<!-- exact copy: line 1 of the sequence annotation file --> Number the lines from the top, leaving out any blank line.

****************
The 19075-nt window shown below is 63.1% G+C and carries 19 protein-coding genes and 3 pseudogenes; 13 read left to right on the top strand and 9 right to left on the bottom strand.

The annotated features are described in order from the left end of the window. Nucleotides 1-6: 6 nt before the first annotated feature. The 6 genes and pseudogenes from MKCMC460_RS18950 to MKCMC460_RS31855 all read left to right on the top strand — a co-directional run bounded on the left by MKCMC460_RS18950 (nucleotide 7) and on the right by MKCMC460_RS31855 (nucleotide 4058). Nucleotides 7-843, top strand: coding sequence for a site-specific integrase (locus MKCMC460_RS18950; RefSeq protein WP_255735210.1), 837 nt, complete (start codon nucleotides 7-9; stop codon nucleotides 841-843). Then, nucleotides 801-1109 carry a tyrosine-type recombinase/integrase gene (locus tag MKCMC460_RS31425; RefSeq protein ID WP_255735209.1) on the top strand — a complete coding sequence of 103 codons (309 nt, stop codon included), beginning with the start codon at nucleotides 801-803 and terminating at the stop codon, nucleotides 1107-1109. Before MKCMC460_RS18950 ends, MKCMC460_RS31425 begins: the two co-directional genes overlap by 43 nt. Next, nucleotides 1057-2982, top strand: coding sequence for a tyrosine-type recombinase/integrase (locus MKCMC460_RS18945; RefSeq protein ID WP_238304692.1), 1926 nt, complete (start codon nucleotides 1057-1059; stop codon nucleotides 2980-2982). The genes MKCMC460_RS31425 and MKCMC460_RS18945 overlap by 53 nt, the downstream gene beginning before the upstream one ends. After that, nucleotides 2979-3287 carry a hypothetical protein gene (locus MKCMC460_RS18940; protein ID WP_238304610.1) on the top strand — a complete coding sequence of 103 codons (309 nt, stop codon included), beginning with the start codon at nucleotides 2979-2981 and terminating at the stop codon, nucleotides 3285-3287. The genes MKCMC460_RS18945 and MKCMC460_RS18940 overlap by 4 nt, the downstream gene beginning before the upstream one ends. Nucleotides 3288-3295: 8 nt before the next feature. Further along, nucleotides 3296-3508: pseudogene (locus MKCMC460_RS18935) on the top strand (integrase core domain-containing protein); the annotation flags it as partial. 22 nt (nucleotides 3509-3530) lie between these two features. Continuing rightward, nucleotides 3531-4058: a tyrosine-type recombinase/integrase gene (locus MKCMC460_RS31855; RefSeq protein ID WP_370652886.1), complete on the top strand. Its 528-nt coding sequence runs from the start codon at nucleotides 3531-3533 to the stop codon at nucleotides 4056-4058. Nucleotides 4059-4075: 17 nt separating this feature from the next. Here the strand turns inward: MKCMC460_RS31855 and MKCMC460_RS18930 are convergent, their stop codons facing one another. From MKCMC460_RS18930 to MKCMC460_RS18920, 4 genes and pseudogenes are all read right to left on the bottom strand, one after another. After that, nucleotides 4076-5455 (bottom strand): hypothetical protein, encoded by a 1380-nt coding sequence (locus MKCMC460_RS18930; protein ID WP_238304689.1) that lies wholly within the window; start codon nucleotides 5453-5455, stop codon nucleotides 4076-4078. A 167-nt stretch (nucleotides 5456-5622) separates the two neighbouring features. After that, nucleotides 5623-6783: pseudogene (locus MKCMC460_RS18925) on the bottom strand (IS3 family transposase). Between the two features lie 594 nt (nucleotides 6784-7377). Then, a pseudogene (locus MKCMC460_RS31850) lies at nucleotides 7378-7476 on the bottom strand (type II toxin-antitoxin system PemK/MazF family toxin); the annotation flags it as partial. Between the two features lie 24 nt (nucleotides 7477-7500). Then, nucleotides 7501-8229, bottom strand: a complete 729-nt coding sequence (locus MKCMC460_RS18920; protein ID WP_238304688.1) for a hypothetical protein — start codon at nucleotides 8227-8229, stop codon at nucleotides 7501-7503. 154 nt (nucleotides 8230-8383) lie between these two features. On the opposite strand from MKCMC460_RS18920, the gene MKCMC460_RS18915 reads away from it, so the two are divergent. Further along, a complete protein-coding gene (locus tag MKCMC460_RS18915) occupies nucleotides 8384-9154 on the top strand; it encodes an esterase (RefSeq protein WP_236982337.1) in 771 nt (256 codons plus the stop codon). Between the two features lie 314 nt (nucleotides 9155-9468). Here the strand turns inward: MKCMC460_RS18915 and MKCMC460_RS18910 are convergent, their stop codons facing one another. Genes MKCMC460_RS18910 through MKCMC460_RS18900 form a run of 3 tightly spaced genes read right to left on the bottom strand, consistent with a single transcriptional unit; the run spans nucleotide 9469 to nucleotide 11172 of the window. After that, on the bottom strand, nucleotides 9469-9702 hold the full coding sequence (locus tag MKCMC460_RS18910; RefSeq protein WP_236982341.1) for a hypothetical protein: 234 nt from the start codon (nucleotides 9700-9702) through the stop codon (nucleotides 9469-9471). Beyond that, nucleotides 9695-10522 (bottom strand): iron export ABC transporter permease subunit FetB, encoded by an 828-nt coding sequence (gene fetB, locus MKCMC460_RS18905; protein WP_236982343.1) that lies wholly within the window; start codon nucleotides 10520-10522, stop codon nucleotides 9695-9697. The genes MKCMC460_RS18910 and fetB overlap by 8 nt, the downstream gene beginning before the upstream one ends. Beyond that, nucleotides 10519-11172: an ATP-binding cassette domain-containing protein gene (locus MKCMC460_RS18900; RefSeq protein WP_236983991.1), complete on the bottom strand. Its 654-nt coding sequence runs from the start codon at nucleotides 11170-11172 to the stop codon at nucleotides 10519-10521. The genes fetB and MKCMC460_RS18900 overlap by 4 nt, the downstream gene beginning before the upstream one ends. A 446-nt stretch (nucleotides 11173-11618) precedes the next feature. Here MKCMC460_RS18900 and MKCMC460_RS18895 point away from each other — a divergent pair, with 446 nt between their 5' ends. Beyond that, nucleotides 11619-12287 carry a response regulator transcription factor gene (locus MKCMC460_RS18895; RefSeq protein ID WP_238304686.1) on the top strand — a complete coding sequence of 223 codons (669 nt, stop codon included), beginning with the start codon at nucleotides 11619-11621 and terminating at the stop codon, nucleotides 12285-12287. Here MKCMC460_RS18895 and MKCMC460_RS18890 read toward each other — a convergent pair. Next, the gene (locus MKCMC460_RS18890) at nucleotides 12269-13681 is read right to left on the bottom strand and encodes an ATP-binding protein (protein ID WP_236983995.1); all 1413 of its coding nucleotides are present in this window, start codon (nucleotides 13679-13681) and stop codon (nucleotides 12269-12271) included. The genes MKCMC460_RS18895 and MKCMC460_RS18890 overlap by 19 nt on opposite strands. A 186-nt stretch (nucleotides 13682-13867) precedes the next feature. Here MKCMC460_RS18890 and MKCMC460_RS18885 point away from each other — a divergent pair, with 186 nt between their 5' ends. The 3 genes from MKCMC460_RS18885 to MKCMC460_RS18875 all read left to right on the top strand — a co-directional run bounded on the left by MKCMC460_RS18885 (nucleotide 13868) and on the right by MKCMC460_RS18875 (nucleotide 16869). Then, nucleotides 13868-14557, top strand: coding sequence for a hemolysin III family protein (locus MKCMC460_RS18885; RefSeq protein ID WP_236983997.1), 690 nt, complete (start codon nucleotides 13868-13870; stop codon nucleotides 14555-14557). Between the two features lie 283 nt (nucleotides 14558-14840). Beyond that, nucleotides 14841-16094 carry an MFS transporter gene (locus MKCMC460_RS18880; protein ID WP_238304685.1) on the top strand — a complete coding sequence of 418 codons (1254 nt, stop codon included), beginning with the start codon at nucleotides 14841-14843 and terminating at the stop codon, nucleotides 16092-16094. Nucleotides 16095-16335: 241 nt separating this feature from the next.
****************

The 19075-nt window shown below is 63.1% G+C and carries 19 protein-coding genes and 3 pseudogenes; 13 read left to right on the top strand and 9 right to left on the bottom strand.